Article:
[webkit-dev] Parallel CSS styling

Kulanthaivel Palanichamy kulanthaivel at codeaurora.org
Tue Jun 7 11:22:35 PDT 2011


You're right that in flickr.com main page, Webkit spends very little time
in StyleForElement. However, if you visit 
http://www.flickr.com/photos/tags/sanfrancisco/ , WebKit spends most of
its CSS time in StyleForElement. For example, in our test machine (an
8-core Intel Xeon, 2.8GHz) StyleForElement takes 6450ms out of  9748 ms
spent on CSS (66%). Our algorithm focuses on that 66%, and makes it scale
linearly. The version of Webkit that we tested includes this patch: Bug
49876 - Optimize matching of descendant selectors

Other websites that would benefit:
•	amazon (68% in SFE)
•	Google search (57%)
•	Yahoo sports (56%)
•	Apple (58%)
•	Wikipedia article (65%)


> Do you have statistics on how much total time rendering flickr.com is
> in CSS/Style code at all?  I believe it to be very low.
> -eric
> On Mon, Jun 6, 2011 at 1:16 PM, Kulanthaivel Palanichamy
> <kulanthaivel at codeaurora.org> wrote:
>> Hi All,
>> At Qualcomm Innovation Center we have been working on a parallel
>> algorithm
>> for CSS styling and wanted to see if there is any interest in the
>> community to see it implemented in WebKit. The overall idea is that we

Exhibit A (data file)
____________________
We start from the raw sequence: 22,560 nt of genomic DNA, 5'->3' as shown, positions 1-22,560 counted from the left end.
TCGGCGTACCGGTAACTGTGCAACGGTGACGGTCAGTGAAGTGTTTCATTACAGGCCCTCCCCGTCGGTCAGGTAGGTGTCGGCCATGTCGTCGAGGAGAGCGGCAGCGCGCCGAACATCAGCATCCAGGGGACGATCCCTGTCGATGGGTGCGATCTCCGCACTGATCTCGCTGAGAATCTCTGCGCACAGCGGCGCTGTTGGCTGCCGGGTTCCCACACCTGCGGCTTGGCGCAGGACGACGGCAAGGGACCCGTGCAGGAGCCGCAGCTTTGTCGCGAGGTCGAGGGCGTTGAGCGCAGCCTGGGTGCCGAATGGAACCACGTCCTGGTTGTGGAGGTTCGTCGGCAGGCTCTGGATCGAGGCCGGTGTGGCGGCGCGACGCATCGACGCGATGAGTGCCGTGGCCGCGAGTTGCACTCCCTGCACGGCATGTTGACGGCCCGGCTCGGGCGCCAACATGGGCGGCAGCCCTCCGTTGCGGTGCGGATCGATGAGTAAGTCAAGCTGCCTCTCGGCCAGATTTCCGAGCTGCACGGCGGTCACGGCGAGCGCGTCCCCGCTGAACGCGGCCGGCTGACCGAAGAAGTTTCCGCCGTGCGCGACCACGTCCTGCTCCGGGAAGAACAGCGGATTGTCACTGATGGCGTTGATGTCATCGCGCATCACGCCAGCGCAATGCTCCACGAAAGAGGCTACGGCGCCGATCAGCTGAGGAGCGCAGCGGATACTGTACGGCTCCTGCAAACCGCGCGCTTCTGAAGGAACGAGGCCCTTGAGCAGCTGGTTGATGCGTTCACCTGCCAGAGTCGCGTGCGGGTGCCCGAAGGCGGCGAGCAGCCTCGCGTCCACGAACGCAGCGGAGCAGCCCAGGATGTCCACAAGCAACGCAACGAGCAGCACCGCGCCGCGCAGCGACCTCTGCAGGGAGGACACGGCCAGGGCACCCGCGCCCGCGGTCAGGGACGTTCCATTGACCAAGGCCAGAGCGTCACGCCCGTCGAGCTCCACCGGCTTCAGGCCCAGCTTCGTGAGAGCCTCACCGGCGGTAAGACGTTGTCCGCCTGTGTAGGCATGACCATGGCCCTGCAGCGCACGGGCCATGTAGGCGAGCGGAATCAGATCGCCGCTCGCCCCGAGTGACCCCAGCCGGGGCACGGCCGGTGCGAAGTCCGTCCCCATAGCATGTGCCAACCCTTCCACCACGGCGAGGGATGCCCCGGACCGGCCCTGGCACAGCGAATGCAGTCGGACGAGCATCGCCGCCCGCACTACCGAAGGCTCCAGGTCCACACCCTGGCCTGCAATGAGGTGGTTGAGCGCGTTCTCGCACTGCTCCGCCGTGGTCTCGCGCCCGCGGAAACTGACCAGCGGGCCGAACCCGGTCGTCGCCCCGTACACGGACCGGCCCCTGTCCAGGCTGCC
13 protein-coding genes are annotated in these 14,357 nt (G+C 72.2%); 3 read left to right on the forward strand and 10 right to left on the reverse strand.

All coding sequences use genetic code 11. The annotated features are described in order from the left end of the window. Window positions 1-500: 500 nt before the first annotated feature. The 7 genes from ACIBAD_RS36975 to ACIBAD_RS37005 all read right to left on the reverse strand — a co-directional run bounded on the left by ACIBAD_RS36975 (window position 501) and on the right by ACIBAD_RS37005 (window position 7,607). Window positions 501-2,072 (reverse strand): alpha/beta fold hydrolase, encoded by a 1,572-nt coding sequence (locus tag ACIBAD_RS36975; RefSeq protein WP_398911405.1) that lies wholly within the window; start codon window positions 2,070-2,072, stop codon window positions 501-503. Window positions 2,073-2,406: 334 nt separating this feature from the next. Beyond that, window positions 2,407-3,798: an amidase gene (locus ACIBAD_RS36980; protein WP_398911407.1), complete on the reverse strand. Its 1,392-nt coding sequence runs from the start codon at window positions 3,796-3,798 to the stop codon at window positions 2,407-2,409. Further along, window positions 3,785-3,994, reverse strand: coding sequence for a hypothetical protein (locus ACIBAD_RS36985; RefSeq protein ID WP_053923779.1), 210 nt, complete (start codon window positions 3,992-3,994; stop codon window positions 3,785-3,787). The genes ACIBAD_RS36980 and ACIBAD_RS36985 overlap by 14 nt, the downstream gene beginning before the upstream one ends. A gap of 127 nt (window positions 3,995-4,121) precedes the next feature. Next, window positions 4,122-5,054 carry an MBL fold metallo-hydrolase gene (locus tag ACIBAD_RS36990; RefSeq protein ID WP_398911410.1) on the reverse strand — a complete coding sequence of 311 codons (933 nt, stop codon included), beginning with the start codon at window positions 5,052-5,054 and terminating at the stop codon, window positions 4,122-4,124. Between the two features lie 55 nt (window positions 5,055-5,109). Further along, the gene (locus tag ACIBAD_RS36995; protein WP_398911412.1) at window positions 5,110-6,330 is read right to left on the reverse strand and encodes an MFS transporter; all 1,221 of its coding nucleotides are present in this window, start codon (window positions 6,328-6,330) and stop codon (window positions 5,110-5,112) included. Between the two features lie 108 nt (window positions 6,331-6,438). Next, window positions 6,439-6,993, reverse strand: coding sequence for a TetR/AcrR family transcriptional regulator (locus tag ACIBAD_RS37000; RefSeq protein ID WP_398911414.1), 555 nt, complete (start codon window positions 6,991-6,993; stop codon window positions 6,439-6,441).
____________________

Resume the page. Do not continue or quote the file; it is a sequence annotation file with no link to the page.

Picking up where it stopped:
>> replace CSS matching and styling with a parallel implementation assuming
>> there is a barrier before and after the computation. CSS style
>> application
>> will be performed by the main thread, such that we avoid the need to
>> make
>> thread safe data structures accessed in other passes. The algorithm is
>> task-based, so we would need to implement a thread pool and a simple
>> task
>> scheduler (or maybe use an existing one).
>> In particular, our algorithm requires modifying Element::recalcStyle()
>> and
>> some of the methods it invokes. Code that calls Element::recalcStyle()
>> will not have to be changed. By the time Element::recalStyle() returns,
>> all threads involved on the parallel CSS styling have completed their
>> execution.  Effectively, there is a barrier when Element::recalcStyle()
>> begins and another before it returns.
>> Our experiments show that our CSS computation for complex websites
>> scales
>> rather well. For example, we observed that, for  flickr.com, Webkit
>> spends
>> 75% of its time in CSS doing CSS matching. Thus, our algorithm would
>> give
>> a maximum speedup of 1.6X on 2 cores and 2.3X on 4 cores.
>> Please let us know whether this would be of interest to the community.
>> -Kulanthaivel
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>> webkit-dev at lists.webkit.org
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